The Importance Of Cultural Diversity

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According to these laws, the support of linguistic diversity is legally required, but this recognition alone is not enough, as it "does not guarantee the preservation of minority languages and does not necessarily lead to wider value put on multilingualism" (Vertovec & Wessendorf, 2006: 181).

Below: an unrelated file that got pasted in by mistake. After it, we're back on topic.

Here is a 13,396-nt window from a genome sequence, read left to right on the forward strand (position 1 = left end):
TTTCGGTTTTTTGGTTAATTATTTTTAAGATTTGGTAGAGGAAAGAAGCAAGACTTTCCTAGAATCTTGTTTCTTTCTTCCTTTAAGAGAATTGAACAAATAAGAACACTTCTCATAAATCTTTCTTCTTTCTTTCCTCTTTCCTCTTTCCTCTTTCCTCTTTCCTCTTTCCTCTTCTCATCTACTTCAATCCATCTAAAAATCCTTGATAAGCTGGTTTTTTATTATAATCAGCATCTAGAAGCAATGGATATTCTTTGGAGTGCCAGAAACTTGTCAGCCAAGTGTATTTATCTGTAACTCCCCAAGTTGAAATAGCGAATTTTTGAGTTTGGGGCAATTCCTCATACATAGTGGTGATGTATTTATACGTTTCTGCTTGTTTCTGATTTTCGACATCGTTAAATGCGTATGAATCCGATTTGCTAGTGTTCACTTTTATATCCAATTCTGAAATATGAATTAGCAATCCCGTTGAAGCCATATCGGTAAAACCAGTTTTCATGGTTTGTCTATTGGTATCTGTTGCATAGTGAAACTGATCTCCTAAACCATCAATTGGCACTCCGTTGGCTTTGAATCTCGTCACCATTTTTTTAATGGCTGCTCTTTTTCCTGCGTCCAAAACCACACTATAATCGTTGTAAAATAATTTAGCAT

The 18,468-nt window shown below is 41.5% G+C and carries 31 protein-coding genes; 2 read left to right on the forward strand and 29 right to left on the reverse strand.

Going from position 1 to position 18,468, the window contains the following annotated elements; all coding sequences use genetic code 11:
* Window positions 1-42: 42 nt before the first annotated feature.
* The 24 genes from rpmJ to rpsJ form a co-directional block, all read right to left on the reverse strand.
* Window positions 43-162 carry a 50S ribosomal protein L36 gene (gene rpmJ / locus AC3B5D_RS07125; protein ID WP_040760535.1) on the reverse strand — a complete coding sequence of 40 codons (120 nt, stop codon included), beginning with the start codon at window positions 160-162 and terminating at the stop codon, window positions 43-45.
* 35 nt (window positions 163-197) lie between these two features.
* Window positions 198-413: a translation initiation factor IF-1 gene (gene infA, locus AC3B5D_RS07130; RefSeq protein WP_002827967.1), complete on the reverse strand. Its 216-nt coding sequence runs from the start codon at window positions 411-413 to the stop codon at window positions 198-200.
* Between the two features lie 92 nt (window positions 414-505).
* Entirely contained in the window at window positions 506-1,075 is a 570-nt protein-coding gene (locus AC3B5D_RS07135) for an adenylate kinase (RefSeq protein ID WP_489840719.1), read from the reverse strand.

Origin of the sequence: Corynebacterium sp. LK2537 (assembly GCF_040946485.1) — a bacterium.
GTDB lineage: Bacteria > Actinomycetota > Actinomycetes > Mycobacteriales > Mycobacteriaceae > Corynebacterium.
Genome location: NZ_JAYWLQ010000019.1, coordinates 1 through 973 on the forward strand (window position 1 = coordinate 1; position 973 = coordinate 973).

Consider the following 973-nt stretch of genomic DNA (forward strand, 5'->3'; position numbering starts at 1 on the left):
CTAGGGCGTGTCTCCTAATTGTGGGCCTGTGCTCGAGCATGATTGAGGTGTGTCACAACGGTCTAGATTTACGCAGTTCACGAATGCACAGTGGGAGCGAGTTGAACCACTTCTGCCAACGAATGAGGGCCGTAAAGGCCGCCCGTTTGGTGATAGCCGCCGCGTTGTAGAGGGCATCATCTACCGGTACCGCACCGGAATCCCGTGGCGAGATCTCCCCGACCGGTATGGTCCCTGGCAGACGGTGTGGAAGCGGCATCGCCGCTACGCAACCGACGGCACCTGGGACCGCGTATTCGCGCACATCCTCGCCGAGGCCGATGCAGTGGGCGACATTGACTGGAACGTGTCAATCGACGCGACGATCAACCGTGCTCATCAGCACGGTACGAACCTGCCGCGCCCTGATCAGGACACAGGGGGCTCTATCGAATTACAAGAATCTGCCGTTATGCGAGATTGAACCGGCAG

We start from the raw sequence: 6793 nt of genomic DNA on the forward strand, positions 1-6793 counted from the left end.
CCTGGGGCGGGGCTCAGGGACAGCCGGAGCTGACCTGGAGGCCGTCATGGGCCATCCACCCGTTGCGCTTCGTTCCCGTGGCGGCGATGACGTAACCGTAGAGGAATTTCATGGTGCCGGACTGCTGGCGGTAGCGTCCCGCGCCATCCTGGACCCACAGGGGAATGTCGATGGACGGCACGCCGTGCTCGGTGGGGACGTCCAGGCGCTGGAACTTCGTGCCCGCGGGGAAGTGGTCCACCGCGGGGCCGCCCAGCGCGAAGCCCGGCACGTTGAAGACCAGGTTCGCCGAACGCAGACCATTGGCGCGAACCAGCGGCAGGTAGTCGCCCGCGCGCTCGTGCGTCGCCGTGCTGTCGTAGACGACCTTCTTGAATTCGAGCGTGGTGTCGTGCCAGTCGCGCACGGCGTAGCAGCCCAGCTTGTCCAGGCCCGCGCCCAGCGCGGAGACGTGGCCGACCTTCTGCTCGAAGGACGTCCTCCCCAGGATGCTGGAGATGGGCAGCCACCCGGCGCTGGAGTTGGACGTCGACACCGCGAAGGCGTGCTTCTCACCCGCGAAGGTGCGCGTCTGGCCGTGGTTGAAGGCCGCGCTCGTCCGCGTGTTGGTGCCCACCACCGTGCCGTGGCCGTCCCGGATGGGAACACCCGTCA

We assume that there is a widespread tendency towards abandoning minority languages, in favour of national or global ones. Certainly, from a reductionist and materialistic point of view, this is the easiest choice to get access to a better education and to the global market. But speakers of minority languages must not resign themselves to the theoretically inevitable death of their languages. There are many counterexamples of languages which have been able to keep their position and pride, even without being the state language, such as in Quebec, in Wales, and, obviously, in Catalonia (May, 2005: 325). Globalization heads for cultural and linguistic homogeneity, undervaluing diversity. Nevertheless, as defended by UNESCO (2002: 4): "as a source of exchange, innovation and creativity, cultural diversity is as necessary for humankind as biodiversity is for nature... The defence of cultural diversity is an ethical imperative, inseparable from respect for human dignity". Consequently, we defend the intellectual enrichment of the individuals who, through their two or more languages, are open to different visions of the world, facing up the homogeneity of those with one language only. The

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